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|Título:||The development of the speciality fibre sector in Portugal|
|Citação:||ANDRADE, L.P. ; RODRIGUES, J.P.V. ; ABRANTES, M.M. (1999) - The development of the speciality fibre sector in Portugal. In Workshop on the Development of Breeding Schemes for Improving European Speciality Animal Fibres, 4, Castelo Branco, 7th-9th October.|
|Resumo:||Fine fibre in Portugal is almost limited to wool and, for the moment, the country is still responsible for a reasonable amount of production of fine wool. There are no cashmere goats registered in Portugal, and so no cashmere fibre is available, as is the case with Angora rabbits. Angora fibre used to be produced in Portugal, however due to disease problems, the rabbits died and the production of this kind fibre disappeared in the sixties. Currently, interest in farming Angora goats for mohair production is low. From the initial flocks set up in the late eighties (500 animals), there are now only 250 animals. Due to the small amount of fibre produced and to the rapid coarsening of the fibre with age, the national textile industries have never shown interest in developing technology for processing this particular type of fibre. Because of this, the producers need to send the small volumes of fibre produced to France or England for processing. We think that in order to improve mohair production the resolution of industrial processing must be done at the production level in a modular way. It is also necessary that the official organisms have objective guidelines. Even if it is considered as a exotic breed, there are enough information that allows us to say that angora goats can be perfectly integrated in our traditional sheep management systems, and with fewer management problems that some of our indigenous goat breeds. We think that from the three types of fibre-producing animals referred to, angora goat production is the best option in the short term, since it is the animal that is closest to our traditional system of animal production. The Portuguese Textile Industry, since a long time ago, prepared to process the only animal fibre (wool) currently available in large quantities in the country. All the other speciality fibres are imported for incorporation into garments. Wool seems still to have a role in Portuguese Agriculture, mainly fine wool, which is predicted to be in continuing and strong demand.|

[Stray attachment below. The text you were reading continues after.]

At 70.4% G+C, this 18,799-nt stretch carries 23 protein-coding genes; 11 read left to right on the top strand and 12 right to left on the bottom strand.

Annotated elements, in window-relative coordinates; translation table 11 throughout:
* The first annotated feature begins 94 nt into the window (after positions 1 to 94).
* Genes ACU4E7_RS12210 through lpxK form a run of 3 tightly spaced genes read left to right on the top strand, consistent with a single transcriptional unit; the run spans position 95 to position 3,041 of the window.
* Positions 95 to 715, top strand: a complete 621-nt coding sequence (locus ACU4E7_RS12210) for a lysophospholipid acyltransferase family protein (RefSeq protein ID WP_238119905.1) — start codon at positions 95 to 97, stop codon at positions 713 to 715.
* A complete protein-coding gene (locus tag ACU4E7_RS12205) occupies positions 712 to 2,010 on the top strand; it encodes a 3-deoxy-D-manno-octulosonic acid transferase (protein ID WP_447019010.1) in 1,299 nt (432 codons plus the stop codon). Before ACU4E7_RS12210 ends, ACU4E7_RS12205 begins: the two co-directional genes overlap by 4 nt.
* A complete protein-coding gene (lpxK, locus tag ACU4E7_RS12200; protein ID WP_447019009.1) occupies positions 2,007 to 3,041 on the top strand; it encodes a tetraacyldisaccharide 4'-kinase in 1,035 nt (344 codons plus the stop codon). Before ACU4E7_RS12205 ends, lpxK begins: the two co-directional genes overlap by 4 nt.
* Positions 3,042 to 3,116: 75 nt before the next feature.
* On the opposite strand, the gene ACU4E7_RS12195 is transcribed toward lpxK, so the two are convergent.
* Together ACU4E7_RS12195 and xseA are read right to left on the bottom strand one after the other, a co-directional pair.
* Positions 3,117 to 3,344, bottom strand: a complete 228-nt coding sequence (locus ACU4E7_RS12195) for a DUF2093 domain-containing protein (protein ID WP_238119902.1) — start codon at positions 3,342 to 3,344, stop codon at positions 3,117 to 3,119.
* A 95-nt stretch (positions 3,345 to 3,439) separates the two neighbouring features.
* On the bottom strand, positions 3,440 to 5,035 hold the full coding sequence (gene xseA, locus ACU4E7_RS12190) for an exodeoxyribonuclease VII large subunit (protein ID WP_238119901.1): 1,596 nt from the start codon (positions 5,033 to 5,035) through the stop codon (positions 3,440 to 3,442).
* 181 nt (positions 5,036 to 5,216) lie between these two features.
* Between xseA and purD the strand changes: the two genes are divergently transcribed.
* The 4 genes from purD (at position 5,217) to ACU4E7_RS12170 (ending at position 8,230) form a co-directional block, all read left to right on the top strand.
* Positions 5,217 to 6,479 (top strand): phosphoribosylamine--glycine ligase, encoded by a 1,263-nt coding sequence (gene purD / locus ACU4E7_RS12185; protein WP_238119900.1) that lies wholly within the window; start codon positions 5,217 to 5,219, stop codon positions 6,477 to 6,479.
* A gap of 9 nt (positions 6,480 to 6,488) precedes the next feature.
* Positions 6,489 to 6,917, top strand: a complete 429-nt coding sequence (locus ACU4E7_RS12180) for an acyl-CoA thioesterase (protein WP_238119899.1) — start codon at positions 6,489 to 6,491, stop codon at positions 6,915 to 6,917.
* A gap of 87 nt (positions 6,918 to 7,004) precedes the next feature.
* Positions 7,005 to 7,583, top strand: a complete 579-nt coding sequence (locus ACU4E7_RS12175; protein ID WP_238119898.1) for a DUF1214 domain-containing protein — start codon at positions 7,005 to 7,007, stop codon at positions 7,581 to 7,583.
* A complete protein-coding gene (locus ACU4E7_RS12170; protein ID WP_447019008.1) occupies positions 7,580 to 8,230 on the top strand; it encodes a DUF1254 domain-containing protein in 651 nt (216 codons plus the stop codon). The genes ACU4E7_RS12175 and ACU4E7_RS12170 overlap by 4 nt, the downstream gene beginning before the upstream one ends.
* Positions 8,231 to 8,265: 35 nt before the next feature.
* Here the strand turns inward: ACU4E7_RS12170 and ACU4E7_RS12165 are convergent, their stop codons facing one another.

|Aparece nas colecções:||ESACB - Comunicações em encontros científicos e técnicos|
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